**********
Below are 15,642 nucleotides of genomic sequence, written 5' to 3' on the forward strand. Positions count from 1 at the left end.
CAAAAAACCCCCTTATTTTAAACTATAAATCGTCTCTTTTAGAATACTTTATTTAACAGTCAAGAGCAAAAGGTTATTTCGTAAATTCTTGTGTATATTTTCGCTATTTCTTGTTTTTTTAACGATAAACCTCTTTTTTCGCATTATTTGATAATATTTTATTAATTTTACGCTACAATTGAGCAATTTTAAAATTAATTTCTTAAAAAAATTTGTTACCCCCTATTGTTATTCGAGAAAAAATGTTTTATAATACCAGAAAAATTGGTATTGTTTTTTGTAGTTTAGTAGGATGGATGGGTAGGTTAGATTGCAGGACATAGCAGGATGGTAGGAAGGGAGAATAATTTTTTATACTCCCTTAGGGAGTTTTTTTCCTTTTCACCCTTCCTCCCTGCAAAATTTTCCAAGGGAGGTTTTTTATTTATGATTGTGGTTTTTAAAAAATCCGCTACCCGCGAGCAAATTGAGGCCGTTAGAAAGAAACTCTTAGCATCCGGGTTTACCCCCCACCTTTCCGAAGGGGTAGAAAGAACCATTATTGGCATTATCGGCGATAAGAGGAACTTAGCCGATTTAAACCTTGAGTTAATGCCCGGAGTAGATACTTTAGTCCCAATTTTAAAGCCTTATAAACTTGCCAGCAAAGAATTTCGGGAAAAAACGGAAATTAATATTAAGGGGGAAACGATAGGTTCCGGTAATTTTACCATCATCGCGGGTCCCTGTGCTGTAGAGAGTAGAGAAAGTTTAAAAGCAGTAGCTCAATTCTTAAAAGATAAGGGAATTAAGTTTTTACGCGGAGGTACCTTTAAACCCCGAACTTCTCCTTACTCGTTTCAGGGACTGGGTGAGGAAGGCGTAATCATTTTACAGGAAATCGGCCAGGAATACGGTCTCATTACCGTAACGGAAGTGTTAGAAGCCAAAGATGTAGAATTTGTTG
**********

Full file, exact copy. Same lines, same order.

Below are 15,642 nucleotides of genomic sequence, written 5' to 3' on the forward strand. Positions count from 1 at the left end.
CAAAAAACCCCCTTATTTTAAACTATAAATCGTCTCTTTTAGAATACTTTATTTAACAGTCAAGAGCAAAAGGTTATTTCGTAAATTCTTGTGTATATTTTCGCTATTTCTTGTTTTTTTAACGATAAACCTCTTTTTTCGCATTATTTGATAATATTTTATTAATTTTACGCTACAATTGAGCAATTTTAAAATTAATTTCTTAAAAAAATTTGTTACCCCCTATTGTTATTCGAGAAAAAATGTTTTATAATACCAGAAAAATTGGTATTGTTTTTTGTAGTTTAGTAGGATGGATGGGTAGGTTAGATTGCAGGACATAGCAGGATGGTAGGAAGGGAGAATAATTTTTTATACTCCCTTAGGGAGTTTTTTTCCTTTTCACCCTTCCTCCCTGCAAAATTTTCCAAGGGAGGTTTTTTATTTATGATTGTGGTTTTTAAAAAATCCGCTACCCGCGAGCAAATTGAGGCCGTTAGAAAGAAACTCTTAGCATCCGGGTTTACCCCCCACCTTTCCGAAGGGGTAGAAAGAACCATTATTGGCATTATCGGCGATAAGAGGAACTTAGCCGATTTAAACCTTGAGTTAATGCCCGGAGTAGATACTTTAGTCCCAATTTTAAAGCCTTATAAACTTGCCAGCAAAGAATTTCGGGAAAAAACGGAAATTAATATTAAGGGGGAAACGATAGGTTCCGGTAATTTTACCATCATCGCGGGTCCCTGTGCTGTAGAGAGTAGAGAAAGTTTAAAAGCAGTAGCTCAATTCTTAAAAGATAAGGGAATTAAGTTTTTACGCGGAGGTACCTTTAAACCCCGAACTTCTCCTTACTCGTTTCAGGGACTGGGTGAGGAAGGCGTAATCATTTTACAGGAAATCGGCCAGGAATACGGTCTCATTACCGTAACGGAAGTGTTAGAAGCCAAAGATGTAGAATTTGTTG